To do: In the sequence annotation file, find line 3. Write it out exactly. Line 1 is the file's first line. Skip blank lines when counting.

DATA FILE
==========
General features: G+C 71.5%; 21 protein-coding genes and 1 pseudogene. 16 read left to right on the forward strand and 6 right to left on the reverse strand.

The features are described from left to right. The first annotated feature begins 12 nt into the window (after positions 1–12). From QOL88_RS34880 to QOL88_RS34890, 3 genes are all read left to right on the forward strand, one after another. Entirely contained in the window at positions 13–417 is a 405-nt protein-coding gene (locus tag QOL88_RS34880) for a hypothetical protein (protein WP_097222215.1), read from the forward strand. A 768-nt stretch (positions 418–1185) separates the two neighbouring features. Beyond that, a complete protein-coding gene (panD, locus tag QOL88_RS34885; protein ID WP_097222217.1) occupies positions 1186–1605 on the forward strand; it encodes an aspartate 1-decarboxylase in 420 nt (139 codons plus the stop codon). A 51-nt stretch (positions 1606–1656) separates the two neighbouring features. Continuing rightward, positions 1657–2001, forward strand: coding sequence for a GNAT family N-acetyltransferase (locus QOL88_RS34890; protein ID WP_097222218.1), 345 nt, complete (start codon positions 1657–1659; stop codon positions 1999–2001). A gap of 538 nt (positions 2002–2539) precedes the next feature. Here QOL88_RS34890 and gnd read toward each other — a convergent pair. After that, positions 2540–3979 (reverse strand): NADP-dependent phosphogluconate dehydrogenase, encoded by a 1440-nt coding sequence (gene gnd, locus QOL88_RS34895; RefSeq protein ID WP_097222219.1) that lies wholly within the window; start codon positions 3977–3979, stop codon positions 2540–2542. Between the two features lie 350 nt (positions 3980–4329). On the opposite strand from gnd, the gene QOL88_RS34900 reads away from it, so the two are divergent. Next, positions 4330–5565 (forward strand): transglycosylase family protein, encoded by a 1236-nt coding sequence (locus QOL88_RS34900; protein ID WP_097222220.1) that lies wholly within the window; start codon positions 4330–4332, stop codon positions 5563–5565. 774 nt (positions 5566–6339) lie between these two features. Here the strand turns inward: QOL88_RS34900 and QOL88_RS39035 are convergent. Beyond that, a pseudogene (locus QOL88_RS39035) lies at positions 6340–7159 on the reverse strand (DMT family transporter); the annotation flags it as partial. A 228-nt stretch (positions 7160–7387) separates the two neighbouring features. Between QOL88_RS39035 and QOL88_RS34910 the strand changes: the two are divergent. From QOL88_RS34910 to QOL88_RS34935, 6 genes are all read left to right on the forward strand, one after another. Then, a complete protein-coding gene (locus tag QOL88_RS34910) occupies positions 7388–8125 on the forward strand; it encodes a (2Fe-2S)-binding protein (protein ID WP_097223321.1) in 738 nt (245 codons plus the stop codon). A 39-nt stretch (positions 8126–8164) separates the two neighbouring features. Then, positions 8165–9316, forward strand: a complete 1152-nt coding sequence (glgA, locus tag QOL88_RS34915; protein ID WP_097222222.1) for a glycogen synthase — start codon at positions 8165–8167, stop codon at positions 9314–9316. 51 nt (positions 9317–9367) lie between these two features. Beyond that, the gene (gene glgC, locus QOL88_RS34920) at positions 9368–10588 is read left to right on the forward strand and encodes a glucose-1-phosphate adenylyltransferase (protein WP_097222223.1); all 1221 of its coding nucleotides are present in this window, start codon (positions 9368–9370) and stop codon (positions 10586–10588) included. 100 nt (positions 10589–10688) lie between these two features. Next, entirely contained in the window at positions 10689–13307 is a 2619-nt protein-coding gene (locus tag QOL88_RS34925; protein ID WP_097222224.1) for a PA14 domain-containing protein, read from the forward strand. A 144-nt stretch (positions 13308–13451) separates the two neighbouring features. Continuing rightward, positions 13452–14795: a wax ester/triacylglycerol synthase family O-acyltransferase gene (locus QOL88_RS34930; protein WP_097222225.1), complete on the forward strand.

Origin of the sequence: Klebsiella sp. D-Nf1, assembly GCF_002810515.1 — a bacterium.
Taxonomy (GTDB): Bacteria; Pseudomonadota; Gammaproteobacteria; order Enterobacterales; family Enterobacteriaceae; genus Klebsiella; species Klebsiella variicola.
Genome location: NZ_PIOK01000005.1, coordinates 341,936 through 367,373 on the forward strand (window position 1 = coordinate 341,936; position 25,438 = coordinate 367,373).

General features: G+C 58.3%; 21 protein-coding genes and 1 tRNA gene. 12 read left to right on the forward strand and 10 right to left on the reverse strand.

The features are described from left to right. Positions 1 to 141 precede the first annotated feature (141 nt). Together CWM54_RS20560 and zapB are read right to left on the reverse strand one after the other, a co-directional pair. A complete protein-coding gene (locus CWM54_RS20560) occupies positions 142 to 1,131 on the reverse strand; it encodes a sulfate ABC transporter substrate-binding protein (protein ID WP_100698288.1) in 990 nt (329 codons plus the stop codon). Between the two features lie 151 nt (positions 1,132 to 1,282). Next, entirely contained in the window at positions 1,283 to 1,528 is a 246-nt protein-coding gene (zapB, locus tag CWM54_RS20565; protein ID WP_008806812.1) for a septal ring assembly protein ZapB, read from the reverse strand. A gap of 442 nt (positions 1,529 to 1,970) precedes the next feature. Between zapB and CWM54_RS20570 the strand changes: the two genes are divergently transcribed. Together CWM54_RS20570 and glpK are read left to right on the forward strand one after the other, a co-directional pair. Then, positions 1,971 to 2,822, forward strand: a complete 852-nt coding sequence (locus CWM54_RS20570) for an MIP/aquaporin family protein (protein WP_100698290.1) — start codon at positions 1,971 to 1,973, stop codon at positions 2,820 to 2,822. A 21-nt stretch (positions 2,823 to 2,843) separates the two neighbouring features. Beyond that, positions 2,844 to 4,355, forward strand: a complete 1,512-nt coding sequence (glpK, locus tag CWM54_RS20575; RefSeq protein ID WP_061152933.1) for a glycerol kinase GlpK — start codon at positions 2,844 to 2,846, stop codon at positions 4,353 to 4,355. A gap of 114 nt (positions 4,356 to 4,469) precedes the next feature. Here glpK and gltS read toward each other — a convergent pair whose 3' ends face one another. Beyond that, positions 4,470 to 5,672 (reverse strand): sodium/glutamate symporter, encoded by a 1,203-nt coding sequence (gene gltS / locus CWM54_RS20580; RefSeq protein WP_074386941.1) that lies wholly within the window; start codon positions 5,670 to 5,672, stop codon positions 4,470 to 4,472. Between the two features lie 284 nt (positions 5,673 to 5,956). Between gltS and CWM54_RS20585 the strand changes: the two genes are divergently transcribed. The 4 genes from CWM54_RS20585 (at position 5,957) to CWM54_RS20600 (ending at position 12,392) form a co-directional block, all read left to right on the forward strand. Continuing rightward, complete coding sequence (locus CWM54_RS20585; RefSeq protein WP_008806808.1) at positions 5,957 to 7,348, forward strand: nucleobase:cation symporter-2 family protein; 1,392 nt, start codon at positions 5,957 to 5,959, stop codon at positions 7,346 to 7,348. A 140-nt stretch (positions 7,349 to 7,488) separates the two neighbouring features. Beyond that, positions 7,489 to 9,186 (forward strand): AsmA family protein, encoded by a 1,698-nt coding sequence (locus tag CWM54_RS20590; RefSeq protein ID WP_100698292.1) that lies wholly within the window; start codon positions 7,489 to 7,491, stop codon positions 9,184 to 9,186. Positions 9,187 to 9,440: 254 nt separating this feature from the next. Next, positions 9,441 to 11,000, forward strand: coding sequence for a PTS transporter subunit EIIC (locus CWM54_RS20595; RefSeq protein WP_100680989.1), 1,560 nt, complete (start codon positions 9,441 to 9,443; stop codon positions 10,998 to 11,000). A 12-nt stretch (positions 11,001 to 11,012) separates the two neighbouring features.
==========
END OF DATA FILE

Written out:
Origin of the sequence: Klebsiella sp. D-Nf1, assembly GCF_002810515.1 — a bacterium.